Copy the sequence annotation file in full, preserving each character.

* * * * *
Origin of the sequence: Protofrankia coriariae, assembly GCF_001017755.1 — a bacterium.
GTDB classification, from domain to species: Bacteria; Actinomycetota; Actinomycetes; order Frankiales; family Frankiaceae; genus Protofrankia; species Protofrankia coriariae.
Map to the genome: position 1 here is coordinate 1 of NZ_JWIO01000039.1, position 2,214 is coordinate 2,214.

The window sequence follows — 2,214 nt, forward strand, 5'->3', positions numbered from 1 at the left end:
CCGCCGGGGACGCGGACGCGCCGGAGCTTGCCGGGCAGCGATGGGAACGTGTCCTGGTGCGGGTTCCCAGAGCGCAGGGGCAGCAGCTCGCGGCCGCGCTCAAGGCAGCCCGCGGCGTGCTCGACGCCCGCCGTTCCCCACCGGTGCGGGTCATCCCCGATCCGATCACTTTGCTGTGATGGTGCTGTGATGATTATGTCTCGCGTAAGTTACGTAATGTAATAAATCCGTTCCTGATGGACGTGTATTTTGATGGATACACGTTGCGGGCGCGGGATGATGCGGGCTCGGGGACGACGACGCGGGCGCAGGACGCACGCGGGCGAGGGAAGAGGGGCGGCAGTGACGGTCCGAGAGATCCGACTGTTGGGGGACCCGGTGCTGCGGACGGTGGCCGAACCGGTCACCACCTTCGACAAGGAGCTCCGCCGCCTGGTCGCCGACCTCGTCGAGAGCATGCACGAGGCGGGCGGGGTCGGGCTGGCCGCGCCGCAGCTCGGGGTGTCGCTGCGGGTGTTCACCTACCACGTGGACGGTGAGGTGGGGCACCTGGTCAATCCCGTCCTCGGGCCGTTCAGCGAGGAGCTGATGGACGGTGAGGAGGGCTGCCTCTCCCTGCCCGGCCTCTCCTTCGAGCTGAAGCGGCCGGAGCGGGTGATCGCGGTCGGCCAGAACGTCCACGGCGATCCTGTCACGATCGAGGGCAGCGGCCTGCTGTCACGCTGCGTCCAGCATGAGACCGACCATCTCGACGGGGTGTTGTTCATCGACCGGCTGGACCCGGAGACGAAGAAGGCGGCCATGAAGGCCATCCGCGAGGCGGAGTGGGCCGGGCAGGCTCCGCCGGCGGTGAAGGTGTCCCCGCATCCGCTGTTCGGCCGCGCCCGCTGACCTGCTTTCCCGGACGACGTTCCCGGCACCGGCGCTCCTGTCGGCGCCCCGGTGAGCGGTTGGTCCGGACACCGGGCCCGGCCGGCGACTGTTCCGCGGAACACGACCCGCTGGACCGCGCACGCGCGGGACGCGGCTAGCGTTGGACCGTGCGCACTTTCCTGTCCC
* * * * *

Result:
Origin of the sequence: Protofrankia coriariae, assembly GCF_001017755.1 — a bacterium.
GTDB classification, from domain to species: Bacteria; Actinomycetota; Actinomycetes; order Frankiales; family Frankiaceae; genus Protofrankia; species Protofrankia coriariae.
Map to the genome: position 1 here is coordinate 1 of NZ_JWIO01000039.1, position 2,214 is coordinate 2,214.

The window sequence follows — 2,214 nt, forward strand, 5'->3', positions numbered from 1 at the left end:
CCGCCGGGGACGCGGACGCGCCGGAGCTTGCCGGGCAGCGATGGGAACGTGTCCTGGTGCGGGTTCCCAGAGCGCAGGGGCAGCAGCTCGCGGCCGCGCTCAAGGCAGCCCGCGGCGTGCTCGACGCCCGCCGTTCCCCACCGGTGCGGGTCATCCCCGATCCGATCACTTTGCTGTGATGGTGCTGTGATGATTATGTCTCGCGTAAGTTACGTAATGTAATAAATCCGTTCCTGATGGACGTGTATTTTGATGGATACACGTTGCGGGCGCGGGATGATGCGGGCTCGGGGACGACGACGCGGGCGCAGGACGCACGCGGGCGAGGGAAGAGGGGCGGCAGTGACGGTCCGAGAGATCCGACTGTTGGGGGACCCGGTGCTGCGGACGGTGGCCGAACCGGTCACCACCTTCGACAAGGAGCTCCGCCGCCTGGTCGCCGACCTCGTCGAGAGCATGCACGAGGCGGGCGGGGTCGGGCTGGCCGCGCCGCAGCTCGGGGTGTCGCTGCGGGTGTTCACCTACCACGTGGACGGTGAGGTGGGGCACCTGGTCAATCCCGTCCTCGGGCCGTTCAGCGAGGAGCTGATGGACGGTGAGGAGGGCTGCCTCTCCCTGCCCGGCCTCTCCTTCGAGCTGAAGCGGCCGGAGCGGGTGATCGCGGTCGGCCAGAACGTCCACGGCGATCCTGTCACGATCGAGGGCAGCGGCCTGCTGTCACGCTGCGTCCAGCATGAGACCGACCATCTCGACGGGGTGTTGTTCATCGACCGGCTGGACCCGGAGACGAAGAAGGCGGCCATGAAGGCCATCCGCGAGGCGGAGTGGGCCGGGCAGGCTCCGCCGGCGGTGAAGGTGTCCCCGCATCCGCTGTTCGGCCGCGCCCGCTGACCTGCTTTCCCGGACGACGTTCCCGGCACCGGCGCTCCTGTCGGCGCCCCGGTGAGCGGTTGGTCCGGACACCGGGCCCGGCCGGCGACTGTTCCGCGGAACACGACCCGCTGGACCGCGCACGCGCGGGACGCGGCTAGCGTTGGACCGTGCGCACTTTCCTGTCCC